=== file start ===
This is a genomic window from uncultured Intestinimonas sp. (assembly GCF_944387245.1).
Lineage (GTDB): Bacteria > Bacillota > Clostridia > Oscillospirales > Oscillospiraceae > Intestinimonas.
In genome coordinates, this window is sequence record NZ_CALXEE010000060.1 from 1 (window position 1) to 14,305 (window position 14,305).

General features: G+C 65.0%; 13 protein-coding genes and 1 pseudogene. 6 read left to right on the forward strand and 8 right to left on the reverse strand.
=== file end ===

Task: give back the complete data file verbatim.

This is a genomic window from uncultured Intestinimonas sp. (assembly GCF_944387245.1).
Lineage (GTDB): Bacteria > Bacillota > Clostridia > Oscillospirales > Oscillospiraceae > Intestinimonas.
In genome coordinates, this window is sequence record NZ_CALXEE010000060.1 from 1 (window position 1) to 14,305 (window position 14,305).

General features: G+C 65.0%; 13 protein-coding genes and 1 pseudogene. 6 read left to right on the forward strand and 8 right to left on the reverse strand.